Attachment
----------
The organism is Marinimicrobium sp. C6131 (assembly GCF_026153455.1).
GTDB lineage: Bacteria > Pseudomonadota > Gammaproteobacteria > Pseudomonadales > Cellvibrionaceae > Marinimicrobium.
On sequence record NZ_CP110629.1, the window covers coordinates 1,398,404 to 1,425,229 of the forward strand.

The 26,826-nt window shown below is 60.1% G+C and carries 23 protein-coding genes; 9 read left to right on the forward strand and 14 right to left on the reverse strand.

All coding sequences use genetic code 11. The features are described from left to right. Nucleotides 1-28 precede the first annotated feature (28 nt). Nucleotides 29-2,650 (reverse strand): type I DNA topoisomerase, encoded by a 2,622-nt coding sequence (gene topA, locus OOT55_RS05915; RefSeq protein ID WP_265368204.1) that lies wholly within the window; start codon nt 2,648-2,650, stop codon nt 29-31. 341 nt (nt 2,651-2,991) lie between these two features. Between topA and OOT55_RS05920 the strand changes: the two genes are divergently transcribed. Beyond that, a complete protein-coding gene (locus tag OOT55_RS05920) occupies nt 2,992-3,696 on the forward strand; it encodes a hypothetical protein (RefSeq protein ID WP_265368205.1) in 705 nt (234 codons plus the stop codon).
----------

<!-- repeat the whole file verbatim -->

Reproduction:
The organism is Marinimicrobium sp. C6131 (assembly GCF_026153455.1).
GTDB lineage: Bacteria > Pseudomonadota > Gammaproteobacteria > Pseudomonadales > Cellvibrionaceae > Marinimicrobium.
On sequence record NZ_CP110629.1, the window covers coordinates 1,398,404 to 1,425,229 of the forward strand.

The 26,826-nt window shown below is 60.1% G+C and carries 23 protein-coding genes; 9 read left to right on the forward strand and 14 right to left on the reverse strand.

All coding sequences use genetic code 11. The features are described from left to right. Nucleotides 1-28 precede the first annotated feature (28 nt). Nucleotides 29-2,650 (reverse strand): type I DNA topoisomerase, encoded by a 2,622-nt coding sequence (gene topA, locus OOT55_RS05915; RefSeq protein ID WP_265368204.1) that lies wholly within the window; start codon nt 2,648-2,650, stop codon nt 29-31. 341 nt (nt 2,651-2,991) lie between these two features. Between topA and OOT55_RS05920 the strand changes: the two genes are divergently transcribed. Beyond that, a complete protein-coding gene (locus tag OOT55_RS05920) occupies nt 2,992-3,696 on the forward strand; it encodes a hypothetical protein (RefSeq protein ID WP_265368205.1) in 705 nt (234 codons plus the stop codon).